Brexit is not the beginning of the end for the EU. Although risks abound, Brexit is more likely to strengthen than to weaken the cohesion of the EU27. Being seen as soulmates of Nigel Farage or Boris Johnson does not win many votes on the continent, just like Putin, Trump and Erdogan are now provoking some pro-EU counter-reaction on much of the European mainland. The risk that Brexit will tear the UK apart looms larger than the risk that the EU27 may fracture. Even in the wake of the euro crisis, the only places that held referenda on leaving a union were Scotland in 2014 (exit from the UK) and the UK in 2016 (leaving the EU).
Brexit is not the end of the UK. This is a close call. But on balance, Scotland will probably not dare to leave the UK. At oil prices well below $90 per barrel, the resulting hole in the Scottish budget would be too big to contemplate for the swing voters up North in a second referendum. Northern Ireland presents a thorny issue. However, both the Republic of Ireland and the UK have a vital interest in not inflaming passions in Northern Ireland through imposing a hard border while other European countries have no major stake in this particular issue. Chances are that ways can be found to defuse the problem. Europe can be pretty ingenious and flexible if and when it wants to be so.
Brexit is fiendishly difficult. Agreeing on the terms of divorce including an exit bill for Britain will be noisy. Talks may easily stall for a while just on these issues. Negotiating agreements about future relations between the EU27 and the UK in time to get them ratified by 29 March 2019 will be almost impossible. Switzerland has 60+ bilateral deals with the EU, many of them rather complex. In the end, the UK will have to chose between some unsatisfactory transitional arrangements or a mini-deal that comes close to a hard Brexit.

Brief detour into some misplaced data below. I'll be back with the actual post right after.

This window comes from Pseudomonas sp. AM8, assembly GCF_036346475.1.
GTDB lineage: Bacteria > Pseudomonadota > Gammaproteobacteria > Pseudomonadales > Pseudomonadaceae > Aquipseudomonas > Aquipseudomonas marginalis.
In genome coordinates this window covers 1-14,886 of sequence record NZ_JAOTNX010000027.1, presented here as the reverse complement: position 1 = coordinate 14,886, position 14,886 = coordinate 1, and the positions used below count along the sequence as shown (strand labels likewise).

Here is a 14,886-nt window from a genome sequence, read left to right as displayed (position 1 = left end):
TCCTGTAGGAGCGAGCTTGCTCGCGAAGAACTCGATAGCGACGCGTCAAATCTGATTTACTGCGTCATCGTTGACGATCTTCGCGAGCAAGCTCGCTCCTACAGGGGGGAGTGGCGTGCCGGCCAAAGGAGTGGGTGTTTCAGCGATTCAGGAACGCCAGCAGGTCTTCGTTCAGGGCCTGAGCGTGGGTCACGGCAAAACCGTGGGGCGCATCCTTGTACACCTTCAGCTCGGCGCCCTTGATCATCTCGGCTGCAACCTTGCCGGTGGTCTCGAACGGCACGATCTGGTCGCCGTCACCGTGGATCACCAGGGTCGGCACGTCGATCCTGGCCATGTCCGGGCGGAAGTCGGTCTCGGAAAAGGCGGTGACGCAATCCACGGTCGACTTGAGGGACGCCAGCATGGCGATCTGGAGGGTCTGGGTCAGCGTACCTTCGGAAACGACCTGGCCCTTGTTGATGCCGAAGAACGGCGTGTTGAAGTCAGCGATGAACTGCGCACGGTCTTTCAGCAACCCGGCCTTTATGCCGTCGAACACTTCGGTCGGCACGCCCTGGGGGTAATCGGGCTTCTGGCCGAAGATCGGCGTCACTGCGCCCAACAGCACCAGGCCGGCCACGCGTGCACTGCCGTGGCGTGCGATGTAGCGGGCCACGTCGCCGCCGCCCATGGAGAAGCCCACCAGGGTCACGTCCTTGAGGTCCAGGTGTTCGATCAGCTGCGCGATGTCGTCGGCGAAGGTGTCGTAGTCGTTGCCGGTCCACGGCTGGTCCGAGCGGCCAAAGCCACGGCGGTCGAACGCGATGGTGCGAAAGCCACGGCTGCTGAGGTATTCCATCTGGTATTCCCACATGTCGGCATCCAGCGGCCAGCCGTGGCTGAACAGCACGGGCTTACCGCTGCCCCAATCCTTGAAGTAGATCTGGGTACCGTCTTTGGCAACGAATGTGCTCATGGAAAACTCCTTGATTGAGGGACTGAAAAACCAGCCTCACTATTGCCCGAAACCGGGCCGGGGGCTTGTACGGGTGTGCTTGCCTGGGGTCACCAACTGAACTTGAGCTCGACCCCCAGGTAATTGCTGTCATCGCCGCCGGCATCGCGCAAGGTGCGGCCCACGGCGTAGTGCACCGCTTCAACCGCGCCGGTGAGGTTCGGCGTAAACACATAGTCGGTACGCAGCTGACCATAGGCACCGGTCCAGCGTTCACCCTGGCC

Brexit is Britain’s choice. The EU27 did not want the UK to leave. But after UK voters rejected the modest reforms offered to Cameron, the EU27 will insist that the future status of the UK relative to the EU27 will be less favourable than the status enjoyed by members or potential would-be members. It will be mostly up to the UK to chose from a menu of options such as a status close to but less favourable than that of
- Norway (common market, free movement of labour, paying into the budget – very unlikely),
- Switzerland (similar to Norway but much more complex – also very unlikely),
- Ukraine or Turkey or other associated countries,
or hardly any preferential market access at all (hard Brexit). We still see a slightly better than even chance that the UK will not opt for a hard Brexit. Any deal – or non-deal – will restrict the UK’s current preferential access to the EU27 market for financial services.
Brexit is not the end of Europe as we know it. The UK will remain a vibrant and solid economy with a trend growth rate roughly on par with that of Germany even in the case of a hard Brexit. The UK will maintain close ties to other European countries even if forsakes the opportunity to influence the evolution of the European Union from within. The EU will not fracture but evolve into a more flexible club of clubs instead. Life goes on.
+44 20 3207 7889
+44 20 3465 2672